The last two films in the set are of the highest standard. It should be a life goal to find someone that will talk about you the way Martin Scorsese talks about Abraham Polonsky’s Force of Evil (1948). He’s been supporting it for decades and the influence on his work is obvious. Yet somehow it still doesn’t get highlighted enough, such as, say, Double Indemnity (1944) is, or Orson Welles’ Touch of Evil (1958), with which it shares a story of corruption. I adore both films, but Force of Evil is their equal. Polonsky was unable to work in Hollywood following the McCarthy witch-hunts and on the basis of this film, the cost to cinema is incalculable.
What is Force of Evil about? Scorsese sums it up succinctly in his enthusiastic introduction for a previous release of the film: it is a story of two brothers (John Garfield and Thomas Gomez), each with moral responsibility for the other. To expand further, Garfield is a lawyer working with Roy Robert’s gangster boss to consolidate and control the numbers racket. Problem is, when the clever trap snaps shut on a betting run, his brother’s small-time illegal bank will fold. Both brothers are on the wrong side of the law, but the older Gomez still has his morals, employees he treats like family and a dodgy ticker. Despite Garfield’s greed, he wants to protect him. Force of Evil is definitive and yet still different to most Noir because - to quote Scorsese again - it isn't just the individual who is corrupt, but the whole system.
The first thing you notice is the beautiful dialogue. It’s written in blank verse (metrical, but unrhymed) and has a lyrical quality matched by the unassuming cinematography reflecting the downward, unrelenting spiral in which Garfield finds himself. Compositions have meaning, but not so much so that they distract from character and the story has phenomenal ambition; many thrillers poison the American Dream, but few are this ruthless. Even The Godfather and On The Waterfront owe Force of Evil a debt, it’s that good. And like those films, it doesn’t pull punches. A restaurant scene recalls Michael Corleone’s initiation and is Coppola’s equal, cinematically speaking. When you think of Noir, you’re thinking of Force of Evil.
On the other hand, what you might consider as modern Noir perhaps started with The Big Combo (1955). Joseph H. Lewis’ film is not as angry as Polonsky’s, but it’s tough as nails (a torture scene is genuinely shocking) and the shadows are a even darker than usual. It treads a well-worn plot: Cornel Wilde is a detective determined to bring down Richard Conte’s Mr Brown. Wilde is helplessly in love with Conte’s young wife, tortured Femme Fatale, Jean Wallace.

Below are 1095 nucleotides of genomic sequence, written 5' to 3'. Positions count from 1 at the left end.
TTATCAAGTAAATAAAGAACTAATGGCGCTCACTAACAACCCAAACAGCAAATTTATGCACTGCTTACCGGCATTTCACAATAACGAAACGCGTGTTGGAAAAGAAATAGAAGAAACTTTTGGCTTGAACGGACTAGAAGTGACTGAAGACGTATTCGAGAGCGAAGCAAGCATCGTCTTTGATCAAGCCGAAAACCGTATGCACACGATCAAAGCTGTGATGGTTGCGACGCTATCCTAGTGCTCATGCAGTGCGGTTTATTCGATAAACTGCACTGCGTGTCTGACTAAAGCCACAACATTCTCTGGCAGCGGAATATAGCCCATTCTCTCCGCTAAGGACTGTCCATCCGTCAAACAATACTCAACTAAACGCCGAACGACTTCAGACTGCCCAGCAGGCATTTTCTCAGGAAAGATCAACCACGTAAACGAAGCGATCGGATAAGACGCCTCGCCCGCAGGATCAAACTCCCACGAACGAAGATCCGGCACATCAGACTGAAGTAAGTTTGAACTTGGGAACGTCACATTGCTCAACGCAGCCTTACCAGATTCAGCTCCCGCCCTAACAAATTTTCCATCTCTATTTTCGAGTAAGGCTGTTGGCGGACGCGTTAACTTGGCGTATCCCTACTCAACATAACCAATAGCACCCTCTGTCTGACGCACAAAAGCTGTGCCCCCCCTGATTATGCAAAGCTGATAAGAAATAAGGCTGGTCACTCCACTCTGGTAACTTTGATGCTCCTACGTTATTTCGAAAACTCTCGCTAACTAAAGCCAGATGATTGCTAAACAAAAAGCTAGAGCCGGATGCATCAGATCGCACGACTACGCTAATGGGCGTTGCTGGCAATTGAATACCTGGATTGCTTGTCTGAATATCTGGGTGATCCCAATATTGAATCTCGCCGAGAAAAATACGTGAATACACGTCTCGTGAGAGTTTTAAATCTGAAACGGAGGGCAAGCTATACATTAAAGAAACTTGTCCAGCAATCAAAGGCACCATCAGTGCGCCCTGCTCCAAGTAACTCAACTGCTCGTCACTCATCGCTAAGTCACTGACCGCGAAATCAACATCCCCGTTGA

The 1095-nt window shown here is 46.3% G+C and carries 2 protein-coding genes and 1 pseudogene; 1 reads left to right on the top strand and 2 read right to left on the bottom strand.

Wilde’s Lt. Diamond is an archetypal Noir detective and hasn’t even met Wallace, like Dana Andrews in Laura, falling in love with a painting of a girl who was supposed to be dead. This later entry is no longer duty bound to just accept a romantic sub-plot and is unafraid to consider that our hero is a stalker, his judgement clouded such that it puts him in danger. Conte has a quiet, scary power as the boss, backed up by a pair of henchmen enforcers, one of which is played by a young Lee Van Cleef. There’s an unspoken homoeroticism in their partnership, just another example of a new voice in thriller film-making which has been carried through. The Big Combo was ahead of its time in more ways than one.
You’ll recognise the style in films like Chinatown, L.A. Confidential, Bullitt and The Untouchables. It’s still powerful stuff, not least because of director Lewis, who ground out a career in B-movies but nevertheless developed a notable style that has been followed through into later movies, as has the air of melancholy sexiness. While the premise of The Big Combo puts it on a similar path to Force of Evil, the execution is quite different. The punches land heavier.
All of the films have excellent transfers, consistent and well balanced with some noticeable and welcome grain. The twins effect in The Dark Mirror is seamless, though there is a shift in quality on some of those scenes, perhaps relating to the source, but it’s hard to be sure and isn’t distracting either way. Force of Evil is the roughest looking film, but this is probably by design and, even if it isn’t, the slight blooming and occasionally coarse contrast rather adds to the atmosphere. The Big Combo is smoky and not as crisp as the others, but again, that suits the movie.
Arrow’s choice of films for this set is a wily bit of curation in itself, and they’ve pulled together a superb set of extras across the four discs. Each has a full-length commentary and Force of Evil also has two short theme specific commentaries. Radio plays are always fun and one that stands out is the fascinating “Hollywood Fights Back!” with stars of the day making a public stand against the accusations that would result in the blacklist. And there’s a sizable chunk of video essays that look at the films and the directors behind them.
Commentary on ‘The Dark Mirror’ by Adrian Martin
Commentary on ‘Secret Beyond the Door’ by Alan K. Rode
Commentary on ‘Force of Evil’ by Glenn Kenny and Farran Smith Nehme
Commentary on ‘The Big Combo’ by Eddie Muller
Commentary of Selected Themes from ‘Force of Evil’ Frank again?: Down and Down (9m); The Telephone is a Dangerous Object (10m)
Reflections of the Dark Mirror - New video essay with Noah Isenberg (34m)
Barry Keith Grant on Secret Beyond the Door (14m)
Introduction to ‘Force of Evil’ by Martin Scorcese for an earlier release (4m)
House of Lang (20m)
Geoff Andrew on The Big Combo (19m)
Wagon Wheel Joe (19m)
An Autopsy of Capitalism (38m)
The Dark Mirror Radio Play (30m)
Bluebeard Radio Play "Let's Pretend" (20m)
Hollywood Fights Back! Radio Play (58m)
Body and Soul Radio Play (60m)
The Killers trailer
Hangmen Also Die! trailer
Terror in a Texas Town trailer